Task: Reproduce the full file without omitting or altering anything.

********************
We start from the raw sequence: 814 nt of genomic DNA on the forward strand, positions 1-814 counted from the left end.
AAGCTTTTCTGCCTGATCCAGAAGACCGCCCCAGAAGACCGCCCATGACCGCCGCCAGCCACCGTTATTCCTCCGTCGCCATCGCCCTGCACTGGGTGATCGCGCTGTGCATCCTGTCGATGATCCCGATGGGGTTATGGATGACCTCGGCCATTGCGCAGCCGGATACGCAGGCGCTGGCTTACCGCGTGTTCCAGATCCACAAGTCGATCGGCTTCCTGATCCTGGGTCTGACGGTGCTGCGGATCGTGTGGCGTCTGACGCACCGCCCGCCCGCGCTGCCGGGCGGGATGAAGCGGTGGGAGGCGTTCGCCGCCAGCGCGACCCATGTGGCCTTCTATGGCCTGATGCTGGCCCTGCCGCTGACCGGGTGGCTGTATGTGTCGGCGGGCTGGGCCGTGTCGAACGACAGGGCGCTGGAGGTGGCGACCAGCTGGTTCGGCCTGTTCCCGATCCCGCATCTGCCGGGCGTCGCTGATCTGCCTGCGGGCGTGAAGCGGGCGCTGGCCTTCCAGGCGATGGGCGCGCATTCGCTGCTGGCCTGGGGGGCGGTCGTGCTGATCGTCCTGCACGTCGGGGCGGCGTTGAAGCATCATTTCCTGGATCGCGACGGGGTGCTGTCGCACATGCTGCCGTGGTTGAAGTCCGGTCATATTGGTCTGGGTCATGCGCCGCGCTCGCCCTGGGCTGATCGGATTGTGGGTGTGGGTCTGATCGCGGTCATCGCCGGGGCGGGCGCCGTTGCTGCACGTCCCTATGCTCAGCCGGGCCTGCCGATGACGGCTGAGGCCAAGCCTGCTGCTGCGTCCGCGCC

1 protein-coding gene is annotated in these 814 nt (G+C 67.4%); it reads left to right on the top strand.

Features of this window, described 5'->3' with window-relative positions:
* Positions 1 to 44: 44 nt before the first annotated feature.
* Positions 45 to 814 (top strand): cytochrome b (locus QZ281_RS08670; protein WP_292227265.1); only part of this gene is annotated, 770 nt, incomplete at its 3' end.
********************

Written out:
We start from the raw sequence: 814 nt of genomic DNA on the forward strand, positions 1-814 counted from the left end.
AAGCTTTTCTGCCTGATCCAGAAGACCGCCCCAGAAGACCGCCCATGACCGCCGCCAGCCACCGTTATTCCTCCGTCGCCATCGCCCTGCACTGGGTGATCGCGCTGTGCATCCTGTCGATGATCCCGATGGGGTTATGGATGACCTCGGCCATTGCGCAGCCGGATACGCAGGCGCTGGCTTACCGCGTGTTCCAGATCCACAAGTCGATCGGCTTCCTGATCCTGGGTCTGACGGTGCTGCGGATCGTGTGGCGTCTGACGCACCGCCCGCCCGCGCTGCCGGGCGGGATGAAGCGGTGGGAGGCGTTCGCCGCCAGCGCGACCCATGTGGCCTTCTATGGCCTGATGCTGGCCCTGCCGCTGACCGGGTGGCTGTATGTGTCGGCGGGCTGGGCCGTGTCGAACGACAGGGCGCTGGAGGTGGCGACCAGCTGGTTCGGCCTGTTCCCGATCCCGCATCTGCCGGGCGTCGCTGATCTGCCTGCGGGCGTGAAGCGGGCGCTGGCCTTCCAGGCGATGGGCGCGCATTCGCTGCTGGCCTGGGGGGCGGTCGTGCTGATCGTCCTGCACGTCGGGGCGGCGTTGAAGCATCATTTCCTGGATCGCGACGGGGTGCTGTCGCACATGCTGCCGTGGTTGAAGTCCGGTCATATTGGTCTGGGTCATGCGCCGCGCTCGCCCTGGGCTGATCGGATTGTGGGTGTGGGTCTGATCGCGGTCATCGCCGGGGCGGGCGCCGTTGCTGCACGTCCCTATGCTCAGCCGGGCCTGCCGATGACGGCTGAGGCCAAGCCTGCTGCTGCGTCCGCGCC

1 protein-coding gene is annotated in these 814 nt (G+C 67.4%); it reads left to right on the top strand.

Features of this window, described 5'->3' with window-relative positions:
* Positions 1 to 44: 44 nt before the first annotated feature.
* Positions 45 to 814 (top strand): cytochrome b (locus QZ281_RS08670; protein WP_292227265.1); only part of this gene is annotated, 770 nt, incomplete at its 3' end.